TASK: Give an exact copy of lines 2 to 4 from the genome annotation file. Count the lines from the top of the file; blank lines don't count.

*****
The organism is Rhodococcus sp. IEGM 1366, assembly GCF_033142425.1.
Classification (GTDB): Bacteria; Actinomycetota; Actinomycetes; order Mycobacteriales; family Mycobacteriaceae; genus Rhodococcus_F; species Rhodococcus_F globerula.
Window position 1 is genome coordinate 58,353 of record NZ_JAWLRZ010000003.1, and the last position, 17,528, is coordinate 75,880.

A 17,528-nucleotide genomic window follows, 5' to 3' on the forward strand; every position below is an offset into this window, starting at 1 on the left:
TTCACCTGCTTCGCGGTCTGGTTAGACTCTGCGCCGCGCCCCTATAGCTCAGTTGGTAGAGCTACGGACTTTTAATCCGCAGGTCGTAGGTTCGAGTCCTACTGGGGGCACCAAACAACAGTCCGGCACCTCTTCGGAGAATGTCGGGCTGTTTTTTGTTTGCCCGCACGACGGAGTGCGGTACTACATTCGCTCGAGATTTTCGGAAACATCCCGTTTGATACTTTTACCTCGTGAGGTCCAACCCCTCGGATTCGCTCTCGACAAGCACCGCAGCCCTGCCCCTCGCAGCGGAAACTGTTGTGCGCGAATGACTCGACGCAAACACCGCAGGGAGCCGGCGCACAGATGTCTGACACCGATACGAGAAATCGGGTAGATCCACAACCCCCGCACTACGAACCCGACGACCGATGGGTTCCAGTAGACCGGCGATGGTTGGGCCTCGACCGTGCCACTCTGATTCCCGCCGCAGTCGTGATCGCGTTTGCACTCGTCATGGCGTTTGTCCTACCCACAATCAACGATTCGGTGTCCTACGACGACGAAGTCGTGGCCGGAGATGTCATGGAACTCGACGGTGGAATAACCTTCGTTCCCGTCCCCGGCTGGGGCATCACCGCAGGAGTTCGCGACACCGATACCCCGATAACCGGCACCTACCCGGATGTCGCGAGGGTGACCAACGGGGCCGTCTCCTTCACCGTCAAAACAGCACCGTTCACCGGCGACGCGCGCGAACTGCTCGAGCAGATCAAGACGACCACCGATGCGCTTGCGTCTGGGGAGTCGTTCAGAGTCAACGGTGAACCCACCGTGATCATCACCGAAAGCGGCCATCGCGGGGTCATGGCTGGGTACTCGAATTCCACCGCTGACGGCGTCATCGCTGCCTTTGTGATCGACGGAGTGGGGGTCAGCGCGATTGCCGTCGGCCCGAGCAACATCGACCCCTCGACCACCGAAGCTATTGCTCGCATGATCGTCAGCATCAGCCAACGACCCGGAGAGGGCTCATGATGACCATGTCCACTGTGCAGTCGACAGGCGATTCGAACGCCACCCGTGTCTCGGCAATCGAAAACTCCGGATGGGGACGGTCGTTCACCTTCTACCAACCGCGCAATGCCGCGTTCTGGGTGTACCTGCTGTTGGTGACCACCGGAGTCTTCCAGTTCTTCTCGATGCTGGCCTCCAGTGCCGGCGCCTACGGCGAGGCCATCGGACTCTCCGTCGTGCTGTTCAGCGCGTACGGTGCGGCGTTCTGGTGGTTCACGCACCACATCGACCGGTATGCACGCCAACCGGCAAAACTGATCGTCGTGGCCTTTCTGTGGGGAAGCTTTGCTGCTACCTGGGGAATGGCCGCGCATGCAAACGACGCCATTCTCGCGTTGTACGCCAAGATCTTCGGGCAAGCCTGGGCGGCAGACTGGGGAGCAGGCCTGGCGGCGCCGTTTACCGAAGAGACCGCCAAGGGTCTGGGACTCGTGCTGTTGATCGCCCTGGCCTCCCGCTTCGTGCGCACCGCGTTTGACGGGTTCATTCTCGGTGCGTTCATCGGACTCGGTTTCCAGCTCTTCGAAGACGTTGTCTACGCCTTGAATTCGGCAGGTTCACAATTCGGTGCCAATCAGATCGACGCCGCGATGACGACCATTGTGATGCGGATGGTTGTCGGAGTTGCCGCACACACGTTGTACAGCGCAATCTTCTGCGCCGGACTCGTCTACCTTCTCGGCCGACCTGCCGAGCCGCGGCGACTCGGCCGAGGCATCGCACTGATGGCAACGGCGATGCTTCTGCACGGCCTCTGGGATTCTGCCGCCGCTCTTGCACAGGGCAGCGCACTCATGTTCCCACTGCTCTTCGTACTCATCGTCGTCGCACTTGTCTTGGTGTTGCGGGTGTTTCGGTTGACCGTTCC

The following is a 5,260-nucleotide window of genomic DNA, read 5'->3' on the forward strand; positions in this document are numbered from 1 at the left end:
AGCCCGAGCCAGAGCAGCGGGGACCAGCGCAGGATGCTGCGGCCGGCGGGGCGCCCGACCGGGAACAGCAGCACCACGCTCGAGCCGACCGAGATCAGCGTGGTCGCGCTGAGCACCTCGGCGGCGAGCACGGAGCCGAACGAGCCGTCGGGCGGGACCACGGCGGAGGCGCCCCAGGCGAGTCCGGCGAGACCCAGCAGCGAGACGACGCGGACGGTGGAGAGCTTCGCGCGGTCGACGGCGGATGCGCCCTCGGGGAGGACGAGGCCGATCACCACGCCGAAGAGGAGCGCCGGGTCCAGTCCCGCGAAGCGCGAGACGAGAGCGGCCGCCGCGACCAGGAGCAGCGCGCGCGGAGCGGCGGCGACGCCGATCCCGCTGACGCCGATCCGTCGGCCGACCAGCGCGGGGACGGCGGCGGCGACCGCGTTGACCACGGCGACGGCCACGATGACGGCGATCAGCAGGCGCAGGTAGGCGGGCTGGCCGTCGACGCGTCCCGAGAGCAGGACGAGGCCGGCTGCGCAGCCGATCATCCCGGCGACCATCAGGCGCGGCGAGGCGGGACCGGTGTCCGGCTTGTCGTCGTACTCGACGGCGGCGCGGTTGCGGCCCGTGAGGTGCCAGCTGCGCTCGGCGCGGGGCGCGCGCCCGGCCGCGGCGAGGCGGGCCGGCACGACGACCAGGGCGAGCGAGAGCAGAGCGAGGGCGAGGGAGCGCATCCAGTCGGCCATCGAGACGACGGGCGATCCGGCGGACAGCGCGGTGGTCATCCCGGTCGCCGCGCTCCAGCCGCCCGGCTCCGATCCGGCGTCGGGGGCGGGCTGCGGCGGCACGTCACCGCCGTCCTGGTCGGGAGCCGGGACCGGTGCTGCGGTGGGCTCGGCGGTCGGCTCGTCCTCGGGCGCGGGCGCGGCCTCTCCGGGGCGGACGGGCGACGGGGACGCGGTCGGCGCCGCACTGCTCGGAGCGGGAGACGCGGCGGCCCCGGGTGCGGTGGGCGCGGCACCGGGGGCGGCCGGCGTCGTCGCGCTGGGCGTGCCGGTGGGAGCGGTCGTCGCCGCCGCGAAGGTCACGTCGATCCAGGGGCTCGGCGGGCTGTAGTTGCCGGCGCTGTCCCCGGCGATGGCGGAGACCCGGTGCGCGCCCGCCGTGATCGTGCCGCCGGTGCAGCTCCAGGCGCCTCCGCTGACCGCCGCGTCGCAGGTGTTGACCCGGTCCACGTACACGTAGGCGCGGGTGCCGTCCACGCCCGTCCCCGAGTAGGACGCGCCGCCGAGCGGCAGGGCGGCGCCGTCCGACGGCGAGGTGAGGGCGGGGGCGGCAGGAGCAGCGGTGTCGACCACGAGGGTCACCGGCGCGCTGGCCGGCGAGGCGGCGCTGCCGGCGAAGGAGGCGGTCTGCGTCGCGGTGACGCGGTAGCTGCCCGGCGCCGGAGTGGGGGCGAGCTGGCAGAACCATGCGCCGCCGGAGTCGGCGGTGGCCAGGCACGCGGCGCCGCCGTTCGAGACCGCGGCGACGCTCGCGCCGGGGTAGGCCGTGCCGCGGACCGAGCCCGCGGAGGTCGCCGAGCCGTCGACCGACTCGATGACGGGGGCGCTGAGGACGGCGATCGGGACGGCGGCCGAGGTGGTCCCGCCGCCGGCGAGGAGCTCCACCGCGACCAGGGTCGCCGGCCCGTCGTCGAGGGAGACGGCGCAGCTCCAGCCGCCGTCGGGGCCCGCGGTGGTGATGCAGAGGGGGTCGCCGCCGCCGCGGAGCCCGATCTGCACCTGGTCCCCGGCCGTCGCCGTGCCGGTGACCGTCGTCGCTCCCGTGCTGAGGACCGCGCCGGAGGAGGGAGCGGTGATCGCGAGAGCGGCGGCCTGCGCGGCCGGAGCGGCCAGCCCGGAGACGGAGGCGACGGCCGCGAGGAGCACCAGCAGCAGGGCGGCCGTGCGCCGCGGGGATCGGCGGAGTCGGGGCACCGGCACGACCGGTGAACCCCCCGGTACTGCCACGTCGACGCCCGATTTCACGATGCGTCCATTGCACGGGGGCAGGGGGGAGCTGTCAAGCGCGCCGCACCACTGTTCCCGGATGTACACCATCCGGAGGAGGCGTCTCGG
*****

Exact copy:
Classification (GTDB): Bacteria; Actinomycetota; Actinomycetes; order Mycobacteriales; family Mycobacteriaceae; genus Rhodococcus_F; species Rhodococcus_F globerula.
Window position 1 is genome coordinate 58,353 of record NZ_JAWLRZ010000003.1, and the last position, 17,528, is coordinate 75,880.

A 17,528-nucleotide genomic window follows, 5' to 3' on the forward strand; every position below is an offset into this window, starting at 1 on the left: